Asian Pacific American Legal Resource Center (APALRC)
Summer 2009 DC Area Internships
The Asian Pacific American Legal Resource Center (APALRC) is a 501(c)(3) community-based legal organization that works with low income and limited-English proficient Asian immigrant communities across the Washington D.C. metropolitan area. Founded in 1998 by law students and members of the local Asian American legal community, the APALRC runs a multi-lingual legal intake helpline, a legal interpreter project, and legal representation and policy work in language access, immigration, domestic violence and family law, employment, affordable housing and tenants' rights, community development, and other areas. The APALRC combines innovative and collaborative approaches to legal services, advocacy, and organizing to both meet emergency needs and address the systemic inequities faced by Asian American, immigrants, and all residents of our region.
The APALRC has a number of full-time legal internship opportunities available in Summer 2009, as well as other opportunities for undergraduate and graduate students to assist in our work.
Domestic Violence and Family Law Project:
Work alongside staff attorneys in MD or VA on domestic violence and family law cases and community education. Provides representation on immigration and family law issues to domestic violence survivors and their families.
Language Access Project:
This project focuses on language access issues in the District and throughout the region. Work with the staff attorney to outreach to local communities, identify potential language access violations, and work with community members to file language access complaints.
Through this project, APALRC works to educate Asian Americans about their legal rights in the workplace, and provides legal advice and representation on employment-related matters to Asian Americans via our helpline and legal clinics held in partnership with community-based organizations.
Housing and Community Justice Project:
Addresses affordable housing, tenants' rights, and transactional issues. The ideal candidate(s) have an interest in housing and poverty law and policy, and some orientation to the basic principles of community lawyering. Urban planning or urban policy graduate students are also encouraged to apply for work related to Asian community enclaves in Maryland, Virginia, and D.C.
Crime Victims' Assistance Project:
This project includes the work of the D.C. Crime Victims' Assistance Partnership, which reaches out to Asian victims of aggravated crimes and ensures that they can access law enforcement services and have information about the D.C. Crime Assistance Fund. Work with immigrant victims of crime who may be eligible for T and U Visa applications.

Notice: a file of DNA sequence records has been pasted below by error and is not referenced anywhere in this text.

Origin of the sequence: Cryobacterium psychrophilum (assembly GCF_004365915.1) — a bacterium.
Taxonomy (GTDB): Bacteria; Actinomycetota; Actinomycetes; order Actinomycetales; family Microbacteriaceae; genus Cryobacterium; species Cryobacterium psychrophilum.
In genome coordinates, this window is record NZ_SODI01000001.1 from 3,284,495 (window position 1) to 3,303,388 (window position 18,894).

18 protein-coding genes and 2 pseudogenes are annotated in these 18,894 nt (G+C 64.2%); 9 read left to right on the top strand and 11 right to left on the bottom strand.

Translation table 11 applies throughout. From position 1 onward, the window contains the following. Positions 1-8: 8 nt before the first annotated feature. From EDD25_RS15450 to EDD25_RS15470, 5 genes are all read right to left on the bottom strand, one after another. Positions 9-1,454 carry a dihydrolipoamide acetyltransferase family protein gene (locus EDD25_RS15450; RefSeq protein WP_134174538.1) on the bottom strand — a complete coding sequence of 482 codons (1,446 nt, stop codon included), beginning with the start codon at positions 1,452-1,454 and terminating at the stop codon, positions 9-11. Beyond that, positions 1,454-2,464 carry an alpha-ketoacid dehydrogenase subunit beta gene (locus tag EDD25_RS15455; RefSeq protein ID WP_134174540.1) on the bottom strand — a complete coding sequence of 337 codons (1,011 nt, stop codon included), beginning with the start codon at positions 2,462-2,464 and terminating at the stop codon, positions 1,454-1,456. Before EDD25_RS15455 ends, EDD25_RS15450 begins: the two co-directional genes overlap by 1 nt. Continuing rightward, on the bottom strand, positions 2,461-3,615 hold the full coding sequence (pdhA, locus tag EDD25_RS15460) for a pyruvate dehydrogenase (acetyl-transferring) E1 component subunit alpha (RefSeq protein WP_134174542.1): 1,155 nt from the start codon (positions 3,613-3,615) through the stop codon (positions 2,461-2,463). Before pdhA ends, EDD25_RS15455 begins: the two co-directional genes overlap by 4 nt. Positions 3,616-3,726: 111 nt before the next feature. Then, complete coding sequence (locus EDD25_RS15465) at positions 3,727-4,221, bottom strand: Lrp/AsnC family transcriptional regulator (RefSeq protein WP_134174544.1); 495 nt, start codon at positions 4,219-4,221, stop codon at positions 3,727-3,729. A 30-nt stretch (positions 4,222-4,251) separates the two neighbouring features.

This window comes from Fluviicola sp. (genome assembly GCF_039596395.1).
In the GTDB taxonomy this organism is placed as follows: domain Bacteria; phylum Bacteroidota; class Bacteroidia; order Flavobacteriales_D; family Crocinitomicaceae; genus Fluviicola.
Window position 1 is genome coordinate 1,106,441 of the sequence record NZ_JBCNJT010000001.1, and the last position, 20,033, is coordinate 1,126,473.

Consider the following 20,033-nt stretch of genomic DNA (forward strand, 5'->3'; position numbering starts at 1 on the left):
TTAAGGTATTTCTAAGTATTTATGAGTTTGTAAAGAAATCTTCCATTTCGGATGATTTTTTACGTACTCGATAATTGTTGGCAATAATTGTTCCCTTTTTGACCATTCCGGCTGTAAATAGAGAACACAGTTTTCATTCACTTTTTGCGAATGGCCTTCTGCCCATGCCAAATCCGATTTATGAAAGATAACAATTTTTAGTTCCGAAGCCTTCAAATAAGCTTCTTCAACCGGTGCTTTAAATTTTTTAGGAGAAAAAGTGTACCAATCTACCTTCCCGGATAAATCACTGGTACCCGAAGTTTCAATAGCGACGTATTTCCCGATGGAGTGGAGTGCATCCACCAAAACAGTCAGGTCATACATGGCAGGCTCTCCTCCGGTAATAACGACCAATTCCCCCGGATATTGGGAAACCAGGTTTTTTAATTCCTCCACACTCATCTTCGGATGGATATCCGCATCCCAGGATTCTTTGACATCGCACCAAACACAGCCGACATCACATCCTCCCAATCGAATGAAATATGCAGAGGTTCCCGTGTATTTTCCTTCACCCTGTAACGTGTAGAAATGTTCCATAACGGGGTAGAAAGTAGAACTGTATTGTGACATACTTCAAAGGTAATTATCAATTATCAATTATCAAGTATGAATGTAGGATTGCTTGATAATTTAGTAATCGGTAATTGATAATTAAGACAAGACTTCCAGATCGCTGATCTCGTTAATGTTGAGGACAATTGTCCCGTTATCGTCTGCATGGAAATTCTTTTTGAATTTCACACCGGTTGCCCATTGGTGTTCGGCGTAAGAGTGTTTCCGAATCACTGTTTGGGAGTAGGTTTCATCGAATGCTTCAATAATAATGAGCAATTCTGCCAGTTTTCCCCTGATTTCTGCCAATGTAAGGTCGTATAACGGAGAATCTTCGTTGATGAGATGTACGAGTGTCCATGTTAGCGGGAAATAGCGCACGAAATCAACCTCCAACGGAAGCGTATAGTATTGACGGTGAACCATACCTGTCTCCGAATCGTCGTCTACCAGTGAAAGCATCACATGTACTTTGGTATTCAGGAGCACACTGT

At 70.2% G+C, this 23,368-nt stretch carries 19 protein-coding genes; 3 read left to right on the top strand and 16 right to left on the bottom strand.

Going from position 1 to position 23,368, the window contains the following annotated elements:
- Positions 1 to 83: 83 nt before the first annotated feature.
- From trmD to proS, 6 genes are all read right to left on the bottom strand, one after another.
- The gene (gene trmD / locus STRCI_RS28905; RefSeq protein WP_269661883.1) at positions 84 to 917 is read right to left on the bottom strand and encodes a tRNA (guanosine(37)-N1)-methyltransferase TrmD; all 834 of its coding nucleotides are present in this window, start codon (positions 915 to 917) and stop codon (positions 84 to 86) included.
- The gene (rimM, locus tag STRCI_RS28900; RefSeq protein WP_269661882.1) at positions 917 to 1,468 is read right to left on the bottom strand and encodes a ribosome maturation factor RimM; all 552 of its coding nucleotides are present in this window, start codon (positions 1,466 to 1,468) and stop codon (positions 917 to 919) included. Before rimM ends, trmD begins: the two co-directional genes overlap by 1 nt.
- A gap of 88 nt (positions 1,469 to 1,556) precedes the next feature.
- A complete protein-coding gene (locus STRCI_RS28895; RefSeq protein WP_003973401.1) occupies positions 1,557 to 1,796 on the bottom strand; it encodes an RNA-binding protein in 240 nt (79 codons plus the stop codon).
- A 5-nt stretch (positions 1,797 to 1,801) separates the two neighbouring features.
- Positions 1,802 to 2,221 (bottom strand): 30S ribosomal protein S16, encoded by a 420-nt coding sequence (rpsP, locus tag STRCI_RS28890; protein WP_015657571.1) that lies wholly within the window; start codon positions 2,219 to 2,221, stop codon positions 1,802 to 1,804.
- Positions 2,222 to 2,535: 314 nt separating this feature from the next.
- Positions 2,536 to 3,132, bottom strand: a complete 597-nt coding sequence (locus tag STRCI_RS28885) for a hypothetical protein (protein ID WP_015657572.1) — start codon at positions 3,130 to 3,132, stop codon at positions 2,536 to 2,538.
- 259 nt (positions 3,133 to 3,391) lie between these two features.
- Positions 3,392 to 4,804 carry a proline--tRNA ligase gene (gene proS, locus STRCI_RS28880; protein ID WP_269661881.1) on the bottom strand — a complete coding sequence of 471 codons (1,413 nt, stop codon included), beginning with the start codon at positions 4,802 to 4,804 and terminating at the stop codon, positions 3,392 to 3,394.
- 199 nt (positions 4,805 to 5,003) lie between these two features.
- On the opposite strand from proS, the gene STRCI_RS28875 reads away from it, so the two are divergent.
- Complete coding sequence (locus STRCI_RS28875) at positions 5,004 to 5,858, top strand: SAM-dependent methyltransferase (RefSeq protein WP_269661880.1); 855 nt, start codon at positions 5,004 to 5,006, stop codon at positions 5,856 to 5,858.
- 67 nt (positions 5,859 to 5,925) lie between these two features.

Asian American Legal Helpline
The helpline serves low-income and limited-English proficient Asian Pacific Americans in the D.C. metropolitan area, and has separate lines for Chinese dialects, Korean, Vietnamese, and Hindi/Urdu/Gujarati/Nepali. Helpline interns will take incoming calls, conduct initial intakes, work with the legal team to identify and outline next steps, conduct legal research, and take the lead on a docket of cases under the supervision of a staff attorney. Helpline interns are required to be bilingual in at least one Asian language, with a strong preference for one of the helpline languages listed above.
Each program area differs in emphasis and specific job tasks. Full-time and part-time interns will be considered. Part-time interns work anywhere between 8 to 20 hours per week and internships usually commence with the start of the summer session. Full-time interns must work 40 hours/week for 10 weeks.
Full-time summer interns may be eligible for a $1,000 stipend and other funding opportunities from the APALRC, and the APALRC will assist interns to identify and apply for additional external funding resources. Academic credit can be arranged for interns/externs.
Rising third-year law students with authorization from a local state court may have the opportunity to present basic matters before courts or administrative hearings under the supervision of staff attorneys.
Please send an email with the following attachments:
1) Cover Letter (1 page): explaining the specific project(s) in which you are interested, and your past experience or future plans for work in the Asian American community;
2) Writing Sample (up to 5 pages): that shows legal writing skills and/or ability to convey legal issues in plain English; and
3) Resume (2 page max): please include relevant course/clinical work and honest assessment of all additional language skills.
Please send attachments in a single email to Mr. Parag Khandhar (firstname.lastname@example.org), with the subject line "Internship Application for Summer 2009" by February 13, 2009. Candidates will be interviewed and offered positions on a rolling basis, so early applications are encouraged.
Not all applicants will be contacted for interviews, and incomplete applications will not be considered. No Phone Calls, please.
Parag Rajendra Khandhar
Housing and Community Justice Project
Asian Pacific American Legal Resource Center
1600 K Street, N.W. -- Mezzanine Level
Washington, D.C. 20006
MULTILINGUAL LEGAL HELPLINE: ext. 22
f: (202) 393-0995